Anita Nkrumah, a research associate at Imani, told Xinhua after her presentation, Maximizing gains from Ghana’s trade partnerships, that one of the key factors spurring this growth is affordability as majority of Ghanaians fell into the lower income bracket. Although no specific Bilateral Trade Agreement exists between Ghana and China, save the economic cooperation agreements in agriculture, trade, infrastructure and investment, trade volumes have increased to $5.9bn in 2016, from $683m in 2006. “When it comes to trade, imports are demand driven. Products from China are relatively more affordable than products from EU and other markets. And given the low middle income level of the country, Ghanaians will have more preference for imports from China and that may have accounted for high volumes,” she said.
Speaking at a one day stakeholders forum on Ease of Business for port operators in the South West, SON’s Director of Enforcement and Monitoring, Bede Obayi, said that the agency had noticed that importers were now cloning imported products, particularly Nigerian cables and presenting them as made in Nigeria. ”We have ensured that Made in Nigeria cables are about the best in the world so people are cloning imported products as if they are made in Nigeria. And almost all the made in Nigeria products are certified by SON, and other certification and standardization agencies. What you find now is that people go to clone their brand and bring them into the country as if they are made in Nigeria and already certified by SON. This is not true because imported products cannot be branded as made in Nigeria.”
Speaking exclusively to Xinhua, Tewolde Gebremariam, CEO of ET, said the airline is working on boosting lagging facilities such as in-customer service, airport entertainment for transit passengers and Wi-Fi internet connectivity. He also said Africa’s largest air carrier is working on relieving congestion in Addis Ababa International Airport by establishing regional hubs such as in Lome, Togo to service West Africa region and in Lilongwe, Malawi to service southern Africa region. ET is also discussing with the authorities in the DRC to have a hub in Kinshasa for Central Africa region. “The hubs will give us closer connection with customers and expand the low Inter-Africa connectivity” said Gebremariam, adding that increased air connectivity can significantly increase the Inter-Africa trade from the current 15%.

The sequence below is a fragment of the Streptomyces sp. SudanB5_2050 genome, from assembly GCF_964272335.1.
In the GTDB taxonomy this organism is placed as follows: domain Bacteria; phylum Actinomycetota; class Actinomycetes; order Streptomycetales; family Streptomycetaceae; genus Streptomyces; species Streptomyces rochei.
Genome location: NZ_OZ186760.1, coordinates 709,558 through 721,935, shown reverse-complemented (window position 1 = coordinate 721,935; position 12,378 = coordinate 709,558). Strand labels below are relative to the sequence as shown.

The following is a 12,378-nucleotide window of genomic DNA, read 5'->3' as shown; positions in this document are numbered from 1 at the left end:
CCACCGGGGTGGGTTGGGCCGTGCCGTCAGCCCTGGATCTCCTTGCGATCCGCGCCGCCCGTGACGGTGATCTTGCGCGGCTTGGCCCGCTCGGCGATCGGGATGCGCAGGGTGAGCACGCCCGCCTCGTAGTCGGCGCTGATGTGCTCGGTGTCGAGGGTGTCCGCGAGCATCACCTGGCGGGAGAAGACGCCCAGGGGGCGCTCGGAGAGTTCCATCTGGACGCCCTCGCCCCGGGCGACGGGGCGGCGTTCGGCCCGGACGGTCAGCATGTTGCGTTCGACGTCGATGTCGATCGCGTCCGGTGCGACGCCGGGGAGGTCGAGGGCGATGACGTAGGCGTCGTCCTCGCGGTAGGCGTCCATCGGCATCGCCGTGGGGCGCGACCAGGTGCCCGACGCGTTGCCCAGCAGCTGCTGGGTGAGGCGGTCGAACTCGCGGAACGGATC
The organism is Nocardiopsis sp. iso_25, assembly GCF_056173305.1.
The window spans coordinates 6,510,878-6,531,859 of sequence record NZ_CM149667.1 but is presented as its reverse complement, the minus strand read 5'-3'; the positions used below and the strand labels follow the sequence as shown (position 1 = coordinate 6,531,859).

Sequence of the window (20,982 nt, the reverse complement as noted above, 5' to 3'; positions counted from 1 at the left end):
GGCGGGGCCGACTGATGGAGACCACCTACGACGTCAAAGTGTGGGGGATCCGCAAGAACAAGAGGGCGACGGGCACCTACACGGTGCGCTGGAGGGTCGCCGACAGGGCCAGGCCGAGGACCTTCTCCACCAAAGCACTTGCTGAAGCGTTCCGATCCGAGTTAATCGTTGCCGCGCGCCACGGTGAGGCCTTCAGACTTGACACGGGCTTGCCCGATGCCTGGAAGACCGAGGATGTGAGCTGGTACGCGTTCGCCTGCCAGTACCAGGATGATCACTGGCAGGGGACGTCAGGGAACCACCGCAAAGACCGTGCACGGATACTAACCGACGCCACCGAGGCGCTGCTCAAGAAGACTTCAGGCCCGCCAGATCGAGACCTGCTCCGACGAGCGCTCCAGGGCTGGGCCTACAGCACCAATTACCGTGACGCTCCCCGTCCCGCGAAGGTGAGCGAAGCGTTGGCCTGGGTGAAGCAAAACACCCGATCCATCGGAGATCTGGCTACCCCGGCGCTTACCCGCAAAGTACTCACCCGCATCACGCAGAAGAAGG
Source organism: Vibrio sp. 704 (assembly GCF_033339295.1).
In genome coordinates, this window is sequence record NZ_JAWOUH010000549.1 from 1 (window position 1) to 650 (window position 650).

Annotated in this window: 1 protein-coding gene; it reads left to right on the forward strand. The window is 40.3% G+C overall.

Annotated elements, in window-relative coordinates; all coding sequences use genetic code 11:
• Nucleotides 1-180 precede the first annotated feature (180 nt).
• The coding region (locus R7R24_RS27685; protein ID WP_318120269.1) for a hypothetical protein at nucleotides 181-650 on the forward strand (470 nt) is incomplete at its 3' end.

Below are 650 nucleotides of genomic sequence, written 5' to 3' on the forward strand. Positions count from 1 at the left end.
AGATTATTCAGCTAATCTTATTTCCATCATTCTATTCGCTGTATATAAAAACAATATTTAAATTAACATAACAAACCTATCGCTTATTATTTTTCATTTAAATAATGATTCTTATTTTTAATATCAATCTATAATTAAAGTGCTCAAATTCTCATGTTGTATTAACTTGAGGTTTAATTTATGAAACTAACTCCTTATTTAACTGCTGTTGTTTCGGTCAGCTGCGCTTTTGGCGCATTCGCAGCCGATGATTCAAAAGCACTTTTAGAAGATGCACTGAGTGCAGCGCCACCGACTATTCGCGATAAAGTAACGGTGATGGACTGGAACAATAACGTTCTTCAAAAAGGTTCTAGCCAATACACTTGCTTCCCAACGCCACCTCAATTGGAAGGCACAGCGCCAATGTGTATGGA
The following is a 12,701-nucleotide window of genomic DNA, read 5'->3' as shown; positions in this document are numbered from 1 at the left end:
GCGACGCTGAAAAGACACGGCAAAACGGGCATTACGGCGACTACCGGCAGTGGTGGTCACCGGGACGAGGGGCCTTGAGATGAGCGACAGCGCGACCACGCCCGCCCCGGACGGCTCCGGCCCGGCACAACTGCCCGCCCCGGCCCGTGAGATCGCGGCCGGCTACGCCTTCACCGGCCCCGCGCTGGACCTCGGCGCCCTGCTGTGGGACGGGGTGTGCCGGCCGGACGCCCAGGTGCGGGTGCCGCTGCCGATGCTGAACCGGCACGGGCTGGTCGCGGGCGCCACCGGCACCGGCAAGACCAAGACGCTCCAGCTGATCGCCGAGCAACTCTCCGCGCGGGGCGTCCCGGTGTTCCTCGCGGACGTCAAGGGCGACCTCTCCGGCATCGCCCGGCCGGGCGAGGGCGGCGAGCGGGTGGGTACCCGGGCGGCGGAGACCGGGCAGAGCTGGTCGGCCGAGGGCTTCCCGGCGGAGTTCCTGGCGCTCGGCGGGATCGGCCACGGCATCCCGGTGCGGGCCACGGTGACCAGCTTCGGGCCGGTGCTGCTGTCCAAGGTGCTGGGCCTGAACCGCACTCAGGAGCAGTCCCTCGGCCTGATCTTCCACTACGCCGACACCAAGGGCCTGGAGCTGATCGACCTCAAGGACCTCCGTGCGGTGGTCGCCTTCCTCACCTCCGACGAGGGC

Choppies’ African offensive: Seven countries and still counting (Mmegi)
Before the end of the year, Botswana’s largest fast moving consumer goods company, Choppies Enterprises will enter the Namibian market, the eighth African country for the budget retailer to establish presence. The aggressive expansion drive, which has seen the company opening shop in four countries in the last two years, has not only come at a considerable capital outlay but has also had a drag-on effect on the company’s bottom line. BusinessWeek’s Brian Benza spoke to CEO Ramachandran Ottapathu: “Our capital expenditure budget for the current year to June 2018 is at P300 million. We plan to add 40 new stores to the 217 stores we already have across the region. The bulk of our new stores will be opened in South Africa (13), Zambia (8), Kenya (4), Tanzania (3), Mozambique (3), Zimbabwe (2), Namibia (3).”
Textile industry players in the region have been challenged to start making garments that require low level technology and skills as the EAC countries prepare to phase-out imported used clothes. Lilian Awinja, the Executive Director of the East African Business Council, said the sector can manufacture apparels such as inner garments, ties, scarfs that require low level technology and skills. “It is a high time that EAC countries embarked on manufacturing apparels such as inner garments, ties, scarfs that require low level technology and skills as the region works on a phase out approach of imported second hand clothes,” said Awinja. Awinja was speaking ahead of the second East African Business and Entrepreneurship Conference and Exhibition (14-16 November, Dar es Salaam). The event is meant to provide a platform to create synergies and linkages between the local cotton and textile industries with local suppliers and the fashion and design industry.
Turkey to focus on energy trade during D-8 presidency (Daily Sabah)
- - -